Messrs. Weatherby of London.

Mr. Wm. Lynn, Waterloo Hotel, Liverpool,
Secretary.

Mr. John Etty, Manchester, Clerk of the
Course.



Manchester. — A large manufacturing and mar-
ket-town, thirty-six miles (E. by N.) from Liver-
pool (but only thirty-one by the railroad). 54
(S.E.by S.) from Leicester, and 186 (N. W.by N.)
from London, and contains nearly 190,000 inha-
bitants. Its staple trade is the cotton manufac-
ture, which, in all its various branches, is carried
on to an extent almost incredible, and formes a vast
source of wealth to its inhabitants. Some of the
public buildings are extremely elegant, and literary
and other institutions, theatres, libraries, assem-
bly and concert rooms, and in fact every luxury
and convenience usually met with in enlightened
and wealthy communities, abound.



268 HISTORY OF THE

The rail-road which connects this important
town with the port of Liverpool, has been too often
described to require further notice here.

The races, which were established in 1730, take
place towards the end of May, and continue four
days. Another meeting has been lately got up in
August.

The course, which is enclosed with railings, and
carefully secured against accidents, is on Kensal
Moor, and about one mile in circumference,
with a hill and a fine run in ; a grand stand and
numerous buildings have been erected on various
parts of it, for the accommodation of the specta-
tors.

First Day of the spring meeting. The Welton
stakes of 10 sovs. each, with 25 added ; one
mile and a quarter.

A sweepstakes of 15 sovs. each, 10 ft. with 20
added, for three years old filUes, 8st. 31b. one
mile and a quarter.

A free handicap stakes of JO sovs. each, with
30 added, for four yrs. old ; one mile and a quar-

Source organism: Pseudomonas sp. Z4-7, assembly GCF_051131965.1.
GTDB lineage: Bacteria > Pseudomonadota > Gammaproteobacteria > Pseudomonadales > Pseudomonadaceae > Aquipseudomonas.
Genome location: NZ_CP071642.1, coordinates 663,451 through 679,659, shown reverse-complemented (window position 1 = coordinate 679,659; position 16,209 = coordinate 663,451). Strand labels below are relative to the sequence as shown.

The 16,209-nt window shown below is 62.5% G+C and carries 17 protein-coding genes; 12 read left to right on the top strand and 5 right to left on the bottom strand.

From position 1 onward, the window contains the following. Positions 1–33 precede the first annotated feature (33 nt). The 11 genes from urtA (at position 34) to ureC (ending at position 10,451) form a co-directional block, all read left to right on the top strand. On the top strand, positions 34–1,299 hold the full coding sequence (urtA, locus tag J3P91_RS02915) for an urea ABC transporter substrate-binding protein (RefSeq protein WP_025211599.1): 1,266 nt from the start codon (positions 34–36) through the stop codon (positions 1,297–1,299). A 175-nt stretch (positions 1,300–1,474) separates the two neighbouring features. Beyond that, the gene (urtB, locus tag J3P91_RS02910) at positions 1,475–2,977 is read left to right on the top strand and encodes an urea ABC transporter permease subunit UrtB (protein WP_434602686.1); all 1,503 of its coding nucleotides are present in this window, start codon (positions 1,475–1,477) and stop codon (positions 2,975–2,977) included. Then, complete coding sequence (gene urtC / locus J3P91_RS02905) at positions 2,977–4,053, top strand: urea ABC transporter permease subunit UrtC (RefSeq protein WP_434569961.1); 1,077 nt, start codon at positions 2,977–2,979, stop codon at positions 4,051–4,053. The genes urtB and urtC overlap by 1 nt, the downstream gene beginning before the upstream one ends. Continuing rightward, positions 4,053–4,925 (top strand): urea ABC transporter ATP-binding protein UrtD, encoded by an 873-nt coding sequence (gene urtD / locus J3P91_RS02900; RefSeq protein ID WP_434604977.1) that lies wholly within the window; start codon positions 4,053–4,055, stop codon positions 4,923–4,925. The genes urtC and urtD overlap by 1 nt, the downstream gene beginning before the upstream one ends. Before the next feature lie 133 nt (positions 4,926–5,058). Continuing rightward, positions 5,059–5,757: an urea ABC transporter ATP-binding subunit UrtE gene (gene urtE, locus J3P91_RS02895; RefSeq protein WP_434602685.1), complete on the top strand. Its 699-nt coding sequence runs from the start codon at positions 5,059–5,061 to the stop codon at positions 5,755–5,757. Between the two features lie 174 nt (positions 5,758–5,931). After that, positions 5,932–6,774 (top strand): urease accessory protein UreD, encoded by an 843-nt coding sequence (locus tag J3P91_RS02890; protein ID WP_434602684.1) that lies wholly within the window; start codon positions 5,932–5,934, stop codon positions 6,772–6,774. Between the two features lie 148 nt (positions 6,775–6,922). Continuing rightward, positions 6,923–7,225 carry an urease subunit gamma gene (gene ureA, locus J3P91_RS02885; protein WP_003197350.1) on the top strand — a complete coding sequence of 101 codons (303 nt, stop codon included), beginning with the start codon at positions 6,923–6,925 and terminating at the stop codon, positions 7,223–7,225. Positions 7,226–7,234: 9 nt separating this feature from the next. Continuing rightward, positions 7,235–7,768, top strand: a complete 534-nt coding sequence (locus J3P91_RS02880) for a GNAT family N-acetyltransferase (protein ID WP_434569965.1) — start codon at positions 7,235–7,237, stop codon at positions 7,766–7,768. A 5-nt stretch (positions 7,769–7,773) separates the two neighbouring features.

ter.

Second day. Sweepstakes of 20 sovs. each, with
40 added ; about three quarters of a mile.

The St. Leger stakes of 25 sovs. each, with 50
added, for three yrs. old colts, 8st. 61b. and fil-
lies, 8st. 31b. one mile and three quarters ; the
owner of the second horse to receive back his
stake.



BRITISH TURF. 269

Third Day. One hundred sovereigns given by
the owners of the race course, added to a subscrip-
tion of 10 sovs. each, for three yrs. old, 6st. 31b.
four, 8st. 21b. five, 8st. 101b. six and aged, 9st. ;
maiden four yrs. old and upwards, at starting
allowed 61b. ; winners of one cup or stakes of the
value of 100 sovs. previous to starting to carry 31b.
if two or more 61b. extra ; two miles and a dis-
tance ; the owner of the second horse to receive
back his stake. Three to start or the 100 sovs.
will not be given.

Fourth day. The Broughton stakes of 15 sovs.
each, 5 ft. with 25 added ; for three yrs. old,
6st. 61b. and four, 8st. 61b. f. and g. allowed
31b. and maidens at the time of naming, allowed
31b. ; the winner of the St. Leger in that week to
carry 31b. extra ; St. Leger course.

A handicap stakes of 5 sovs. each, with 30 added;
one mile and a quarter, ^ve subscribers or no
race. The horses, &c. to be named to the clerk
of the races by five o'clock the day before^ranning ;
and the weights to be declared by nine o'clock
that night.

Fifth day. A hurdle sweepstakes of 5 sovs.
each, with 40 added ; four yrs. old, lOst. 51b.
five, list, six, list. 61b. and aged list. 81b.
winner of any stakes, to carry 51b. twice or more,
71b. extra ; thorough-bred horses 51b. extra ; the
hurdles to be four feet high, and to have three
leaps in each round ; heats twice round.



270 HISTORY OF THE

Merton. — A chaplery in the parish of Manches-
ter, two miles from Poulton, and about six from
St. Helens, through which place runs the road
from Liverpool to the race course. The course,
which is triangular and one mile in circumference,
is on a rough and rugged common several miles
from the town. The accommodations afforded by
the stand are excellent, and owing to the vicinity
of these races to the large manufacturing towns
they are generally well and numerously attended.
They take place about the beginning of June, and
continue two days.

On the first day, the trial stakes of 10 sovs.
each, with 25 added ; three yrs. old, 6st. 71b.